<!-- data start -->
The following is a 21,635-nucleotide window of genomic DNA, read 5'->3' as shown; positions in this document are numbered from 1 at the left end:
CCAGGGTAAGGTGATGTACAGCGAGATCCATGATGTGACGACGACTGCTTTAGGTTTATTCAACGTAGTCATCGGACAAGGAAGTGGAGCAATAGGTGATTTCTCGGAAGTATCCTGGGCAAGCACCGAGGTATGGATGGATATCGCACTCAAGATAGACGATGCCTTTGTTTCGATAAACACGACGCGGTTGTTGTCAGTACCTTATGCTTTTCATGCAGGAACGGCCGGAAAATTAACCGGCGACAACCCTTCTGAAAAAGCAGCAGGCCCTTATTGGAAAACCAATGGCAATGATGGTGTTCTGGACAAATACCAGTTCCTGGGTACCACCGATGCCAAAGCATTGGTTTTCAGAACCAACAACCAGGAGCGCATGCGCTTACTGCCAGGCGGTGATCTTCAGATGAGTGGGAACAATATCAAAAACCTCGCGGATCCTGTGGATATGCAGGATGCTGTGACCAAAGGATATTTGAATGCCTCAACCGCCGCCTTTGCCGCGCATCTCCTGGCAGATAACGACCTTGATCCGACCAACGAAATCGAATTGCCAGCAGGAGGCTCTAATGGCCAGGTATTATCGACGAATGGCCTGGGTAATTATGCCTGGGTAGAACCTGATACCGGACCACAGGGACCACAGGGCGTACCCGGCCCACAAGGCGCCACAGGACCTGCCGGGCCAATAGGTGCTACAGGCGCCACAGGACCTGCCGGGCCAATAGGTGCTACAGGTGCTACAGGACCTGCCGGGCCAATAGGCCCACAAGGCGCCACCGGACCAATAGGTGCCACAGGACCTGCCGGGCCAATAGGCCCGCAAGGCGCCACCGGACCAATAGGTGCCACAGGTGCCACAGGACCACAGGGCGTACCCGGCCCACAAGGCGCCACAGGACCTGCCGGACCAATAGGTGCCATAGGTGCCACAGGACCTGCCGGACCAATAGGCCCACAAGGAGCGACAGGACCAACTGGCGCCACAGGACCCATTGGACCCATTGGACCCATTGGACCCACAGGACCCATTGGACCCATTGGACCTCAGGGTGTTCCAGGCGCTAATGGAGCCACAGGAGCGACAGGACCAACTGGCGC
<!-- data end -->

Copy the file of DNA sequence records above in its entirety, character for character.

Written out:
The following is a 21,635-nucleotide window of genomic DNA, read 5'->3' as shown; positions in this document are numbered from 1 at the left end:
CCAGGGTAAGGTGATGTACAGCGAGATCCATGATGTGACGACGACTGCTTTAGGTTTATTCAACGTAGTCATCGGACAAGGAAGTGGAGCAATAGGTGATTTCTCGGAAGTATCCTGGGCAAGCACCGAGGTATGGATGGATATCGCACTCAAGATAGACGATGCCTTTGTTTCGATAAACACGACGCGGTTGTTGTCAGTACCTTATGCTTTTCATGCAGGAACGGCCGGAAAATTAACCGGCGACAACCCTTCTGAAAAAGCAGCAGGCCCTTATTGGAAAACCAATGGCAATGATGGTGTTCTGGACAAATACCAGTTCCTGGGTACCACCGATGCCAAAGCATTGGTTTTCAGAACCAACAACCAGGAGCGCATGCGCTTACTGCCAGGCGGTGATCTTCAGATGAGTGGGAACAATATCAAAAACCTCGCGGATCCTGTGGATATGCAGGATGCTGTGACCAAAGGATATTTGAATGCCTCAACCGCCGCCTTTGCCGCGCATCTCCTGGCAGATAACGACCTTGATCCGACCAACGAAATCGAATTGCCAGCAGGAGGCTCTAATGGCCAGGTATTATCGACGAATGGCCTGGGTAATTATGCCTGGGTAGAACCTGATACCGGACCACAGGGACCACAGGGCGTACCCGGCCCACAAGGCGCCACAGGACCTGCCGGGCCAATAGGTGCTACAGGCGCCACAGGACCTGCCGGGCCAATAGGTGCTACAGGTGCTACAGGACCTGCCGGGCCAATAGGCCCACAAGGCGCCACCGGACCAATAGGTGCCACAGGACCTGCCGGGCCAATAGGCCCGCAAGGCGCCACCGGACCAATAGGTGCCACAGGTGCCACAGGACCACAGGGCGTACCCGGCCCACAAGGCGCCACAGGACCTGCCGGACCAATAGGTGCCATAGGTGCCACAGGACCTGCCGGACCAATAGGCCCACAAGGAGCGACAGGACCAACTGGCGCCACAGGACCCATTGGACCCATTGGACCCATTGGACCCACAGGACCCATTGGACCCATTGGACCTCAGGGTGTTCCAGGCGCTAATGGAGCCACAGGAGCGACAGGACCAACTGGCGC